This post marks the first in a series about housing developments that we think you might find interesting. For the inaugural post I’ve chosen to write about Village Homes in Davis California, a place that many consider to be the grand-daddy of modern sustainable developments. It’s always a good idea to begin with a classic, enjoy.
Village Homes in Davis California, constructed in 1975
How it measures up:
There are about 220 houses resting on 70 acres, 23 of which are agricultural. And by ‘agricultural’ I actually mean it is an idyllic paradise full of lakes, pools, and something called an “edible garden” where children, animals, and faeries reside peacefully.
Who lives there:
University professors and apparently once Jane Fonda (when she still wore legwarmers).
Don’t live here if:
You hate anything remotely new age. Their motto is “live in peace” and their streets are named after characters from The Lord of the Rings. So until Ikea starts a custom line of modernist Wiccan altars those of you who prefer a clean, modern aesthetic should probably hold back on your deposit.
Built on principles of community and sustainability Village Homes has been famously described by the press as the ‘perfect place to live’. To the right is a picture of Village Homes. They don’t even have sidewalks, instead residents use their many bike paths and walking paths, which lackadaisically curve through the ether of Village Homes. Actually, they don’t have grocery stores either, instead they have acres of land devoted to orchards, vineyards, and farmland. These places work on the honor system, where residents can take what they feel they need and leave the rest for their neighbors. Homes are arranged in groups of eight, with each home sharing green space and community space with their neighbors. Actually, 40% of land is communal, a pretty unheard of number in planned developments. Their laundry services, playgrounds, pools, and gardens are all semi-shared.
As a result Village Homes is a pretty friendly place to live. Their crime rate is only 10% of the city average, and a recent study showed that residents tended to know an average of 42 people in their neighborhood, whereas the average number in other developments is around 11. In the same study residents identified four of their best friends who lived in Village Homes, compared to others in more conventional developments who only identified 0.4 of their neighbors as best friends. Do you dream of having friends? Maybe you should move to Village Homes.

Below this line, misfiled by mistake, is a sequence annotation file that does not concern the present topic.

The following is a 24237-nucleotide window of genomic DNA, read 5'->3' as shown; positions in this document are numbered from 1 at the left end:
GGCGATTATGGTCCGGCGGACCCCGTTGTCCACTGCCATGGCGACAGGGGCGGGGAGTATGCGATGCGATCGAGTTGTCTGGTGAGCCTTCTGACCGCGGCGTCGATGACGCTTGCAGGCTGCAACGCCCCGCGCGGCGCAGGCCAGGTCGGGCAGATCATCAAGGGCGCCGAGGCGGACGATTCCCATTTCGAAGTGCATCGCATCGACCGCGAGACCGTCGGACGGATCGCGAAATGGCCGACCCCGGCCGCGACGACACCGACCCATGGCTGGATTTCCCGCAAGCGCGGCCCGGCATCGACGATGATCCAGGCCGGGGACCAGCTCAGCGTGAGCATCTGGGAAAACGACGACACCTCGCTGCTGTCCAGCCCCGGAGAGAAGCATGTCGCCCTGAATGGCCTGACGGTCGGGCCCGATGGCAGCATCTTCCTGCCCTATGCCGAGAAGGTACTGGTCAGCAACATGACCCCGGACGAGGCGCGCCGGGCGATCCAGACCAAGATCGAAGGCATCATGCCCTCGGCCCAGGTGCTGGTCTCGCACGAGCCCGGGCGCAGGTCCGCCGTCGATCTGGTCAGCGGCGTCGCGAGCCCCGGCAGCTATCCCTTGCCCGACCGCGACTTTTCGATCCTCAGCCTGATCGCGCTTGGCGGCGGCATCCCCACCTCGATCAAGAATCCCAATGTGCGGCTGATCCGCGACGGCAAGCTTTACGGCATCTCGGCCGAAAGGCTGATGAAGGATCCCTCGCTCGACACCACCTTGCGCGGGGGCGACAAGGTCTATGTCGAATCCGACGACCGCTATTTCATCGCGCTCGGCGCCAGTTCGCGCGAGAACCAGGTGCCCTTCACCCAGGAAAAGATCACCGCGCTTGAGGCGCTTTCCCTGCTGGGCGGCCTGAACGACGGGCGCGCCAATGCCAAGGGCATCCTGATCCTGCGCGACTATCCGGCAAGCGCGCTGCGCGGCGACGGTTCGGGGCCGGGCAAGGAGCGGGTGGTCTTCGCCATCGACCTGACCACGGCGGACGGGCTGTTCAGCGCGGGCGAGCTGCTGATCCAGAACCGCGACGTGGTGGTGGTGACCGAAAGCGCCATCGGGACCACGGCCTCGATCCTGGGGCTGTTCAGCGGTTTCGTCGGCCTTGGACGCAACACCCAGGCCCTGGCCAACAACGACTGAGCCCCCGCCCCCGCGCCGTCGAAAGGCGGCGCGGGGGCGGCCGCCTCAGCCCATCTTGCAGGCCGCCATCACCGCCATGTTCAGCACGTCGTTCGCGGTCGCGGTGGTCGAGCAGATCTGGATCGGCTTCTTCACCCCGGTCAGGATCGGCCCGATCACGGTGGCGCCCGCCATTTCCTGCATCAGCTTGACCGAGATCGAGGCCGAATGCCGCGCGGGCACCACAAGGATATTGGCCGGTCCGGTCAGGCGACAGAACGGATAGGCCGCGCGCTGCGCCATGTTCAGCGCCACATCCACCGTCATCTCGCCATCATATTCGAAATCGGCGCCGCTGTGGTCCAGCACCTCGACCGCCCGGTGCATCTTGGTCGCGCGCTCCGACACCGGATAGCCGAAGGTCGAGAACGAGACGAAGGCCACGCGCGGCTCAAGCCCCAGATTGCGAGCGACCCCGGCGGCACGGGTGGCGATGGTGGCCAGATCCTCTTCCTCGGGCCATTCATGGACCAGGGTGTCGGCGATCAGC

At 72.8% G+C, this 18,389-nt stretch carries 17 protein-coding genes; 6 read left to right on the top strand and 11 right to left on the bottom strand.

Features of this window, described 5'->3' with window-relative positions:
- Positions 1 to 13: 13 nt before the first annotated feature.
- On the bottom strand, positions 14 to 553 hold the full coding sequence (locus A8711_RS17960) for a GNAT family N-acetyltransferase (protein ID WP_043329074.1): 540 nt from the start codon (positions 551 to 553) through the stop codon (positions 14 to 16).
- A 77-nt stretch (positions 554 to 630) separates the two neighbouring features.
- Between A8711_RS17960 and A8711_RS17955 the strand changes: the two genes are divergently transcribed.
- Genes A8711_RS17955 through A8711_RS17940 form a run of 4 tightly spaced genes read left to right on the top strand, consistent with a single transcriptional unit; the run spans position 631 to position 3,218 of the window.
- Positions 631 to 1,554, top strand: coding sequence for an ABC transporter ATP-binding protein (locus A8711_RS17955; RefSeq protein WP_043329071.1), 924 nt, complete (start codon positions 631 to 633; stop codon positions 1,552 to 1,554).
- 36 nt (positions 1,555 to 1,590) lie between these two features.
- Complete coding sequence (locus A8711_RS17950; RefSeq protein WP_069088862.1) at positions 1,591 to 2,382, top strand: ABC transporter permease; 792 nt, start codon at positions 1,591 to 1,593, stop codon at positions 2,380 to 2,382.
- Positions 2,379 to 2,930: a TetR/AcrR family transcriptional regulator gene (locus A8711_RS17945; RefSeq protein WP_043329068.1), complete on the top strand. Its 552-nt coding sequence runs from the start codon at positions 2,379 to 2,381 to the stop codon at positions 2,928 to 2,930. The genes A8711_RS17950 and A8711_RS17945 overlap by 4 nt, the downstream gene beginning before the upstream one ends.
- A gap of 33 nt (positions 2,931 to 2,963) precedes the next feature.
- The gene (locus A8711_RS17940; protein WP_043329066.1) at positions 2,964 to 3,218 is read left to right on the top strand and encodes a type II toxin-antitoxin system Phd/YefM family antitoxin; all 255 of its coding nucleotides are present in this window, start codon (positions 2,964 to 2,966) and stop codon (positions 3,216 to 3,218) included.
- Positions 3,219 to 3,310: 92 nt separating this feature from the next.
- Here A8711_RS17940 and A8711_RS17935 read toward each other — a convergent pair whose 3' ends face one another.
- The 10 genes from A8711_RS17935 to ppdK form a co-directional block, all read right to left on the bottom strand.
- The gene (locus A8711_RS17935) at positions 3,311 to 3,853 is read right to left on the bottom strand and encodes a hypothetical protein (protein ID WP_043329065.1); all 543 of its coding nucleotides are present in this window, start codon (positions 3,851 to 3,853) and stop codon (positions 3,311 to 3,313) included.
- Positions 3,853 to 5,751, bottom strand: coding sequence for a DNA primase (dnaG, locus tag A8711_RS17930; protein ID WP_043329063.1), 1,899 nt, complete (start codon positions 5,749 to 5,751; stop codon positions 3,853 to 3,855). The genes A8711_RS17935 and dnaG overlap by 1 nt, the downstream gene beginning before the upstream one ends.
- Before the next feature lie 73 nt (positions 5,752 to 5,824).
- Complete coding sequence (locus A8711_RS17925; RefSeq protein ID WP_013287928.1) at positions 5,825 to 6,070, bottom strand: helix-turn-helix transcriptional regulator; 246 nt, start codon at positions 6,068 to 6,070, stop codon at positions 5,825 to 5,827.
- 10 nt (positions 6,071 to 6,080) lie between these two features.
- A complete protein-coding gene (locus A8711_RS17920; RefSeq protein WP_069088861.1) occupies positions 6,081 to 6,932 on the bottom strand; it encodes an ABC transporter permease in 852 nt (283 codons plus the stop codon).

Michael Corbett developed Village Homes so that the streets and homes were oriented to the south. Thus, winter sun tends to heat homes, while shade and nightly ventilation cool homes in Summer. Narrow streets greatly diminish urban heat island effect, further reducing the need for air conditioning. Many homes in the development are also equipped with active solar technology and rooftop solar water heaters. Even the pool is heated by solar energy. Overall, food and energy bills average at about half or one third of other residents in Davis.
Not only that, but Village Homes was designed without a sewer system. In an extremely controversial move developer Michael Corbett decided to do away with conventional water management strategies and instead used a series of above-ground natural swales with infiltration basins and collection ponds. This encourages water to seep down into the local water table rather than being pumped through the sewer system. After a series of heavy rains in 1977 it not only proved to be just as effective as conventional methods, but actually more so. It prevented the flooding of Davis by absorbing and draining excess water when surrounding sewer systems were completely overwhelmed and inundated. Also, more importantly cute muskrats, ducks, and geese hang out in there.
Additional bragging rights:
Living in a sustainable development before sustainable developments got hip.
The last word:
If Village Homes is held up as a paragon of what housing developments should aspire to, why hasn’t it been more widely copied? Founder Michael Corbett wonders the same thing. For the most part he chalks it up to difficulty in working with zoning law, unyielding developers, and an apathetic bureaucracy. He says it just isn’t worth it for most people.
For some of the projects we cover we will be lucky enough to have visited and taken some video. Fortunately, this is one of those projects. Here is a quick video by Mark from his visit to Village Homes . . .
Let us know what you think in the comments.